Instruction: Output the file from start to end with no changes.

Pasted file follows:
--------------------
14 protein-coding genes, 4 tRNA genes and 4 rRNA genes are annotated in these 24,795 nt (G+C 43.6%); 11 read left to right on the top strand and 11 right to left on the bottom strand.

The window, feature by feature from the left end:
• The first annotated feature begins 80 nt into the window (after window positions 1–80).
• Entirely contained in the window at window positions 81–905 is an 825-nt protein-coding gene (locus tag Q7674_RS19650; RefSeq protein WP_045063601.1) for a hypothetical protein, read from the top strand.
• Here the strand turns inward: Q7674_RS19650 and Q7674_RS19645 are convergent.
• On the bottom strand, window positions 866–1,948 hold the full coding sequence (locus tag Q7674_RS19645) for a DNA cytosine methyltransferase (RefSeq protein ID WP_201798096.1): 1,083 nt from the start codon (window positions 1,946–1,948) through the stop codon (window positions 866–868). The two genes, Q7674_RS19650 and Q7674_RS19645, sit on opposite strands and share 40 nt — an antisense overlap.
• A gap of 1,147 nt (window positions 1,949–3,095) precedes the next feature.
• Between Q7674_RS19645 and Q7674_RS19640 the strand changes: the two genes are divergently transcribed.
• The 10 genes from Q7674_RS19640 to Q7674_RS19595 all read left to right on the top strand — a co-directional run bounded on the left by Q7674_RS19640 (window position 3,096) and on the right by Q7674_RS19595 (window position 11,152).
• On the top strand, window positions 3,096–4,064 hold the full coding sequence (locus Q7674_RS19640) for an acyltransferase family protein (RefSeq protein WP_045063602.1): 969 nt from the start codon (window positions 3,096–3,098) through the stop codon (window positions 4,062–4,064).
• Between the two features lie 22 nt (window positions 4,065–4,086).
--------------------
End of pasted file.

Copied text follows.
14 protein-coding genes, 4 tRNA genes and 4 rRNA genes are annotated in these 24,795 nt (G+C 43.6%); 11 read left to right on the top strand and 11 right to left on the bottom strand.

The window, feature by feature from the left end:
• The first annotated feature begins 80 nt into the window (after window positions 1–80).
• Entirely contained in the window at window positions 81–905 is an 825-nt protein-coding gene (locus tag Q7674_RS19650; RefSeq protein WP_045063601.1) for a hypothetical protein, read from the top strand.
• Here the strand turns inward: Q7674_RS19650 and Q7674_RS19645 are convergent.
• On the bottom strand, window positions 866–1,948 hold the full coding sequence (locus tag Q7674_RS19645) for a DNA cytosine methyltransferase (RefSeq protein ID WP_201798096.1): 1,083 nt from the start codon (window positions 1,946–1,948) through the stop codon (window positions 866–868). The two genes, Q7674_RS19650 and Q7674_RS19645, sit on opposite strands and share 40 nt — an antisense overlap.
• A gap of 1,147 nt (window positions 1,949–3,095) precedes the next feature.
• Between Q7674_RS19645 and Q7674_RS19640 the strand changes: the two genes are divergently transcribed.
• The 10 genes from Q7674_RS19640 to Q7674_RS19595 all read left to right on the top strand — a co-directional run bounded on the left by Q7674_RS19640 (window position 3,096) and on the right by Q7674_RS19595 (window position 11,152).
• On the top strand, window positions 3,096–4,064 hold the full coding sequence (locus Q7674_RS19640) for an acyltransferase family protein (RefSeq protein WP_045063602.1): 969 nt from the start codon (window positions 3,096–3,098) through the stop codon (window positions 4,062–4,064).
• Between the two features lie 22 nt (window positions 4,065–4,086).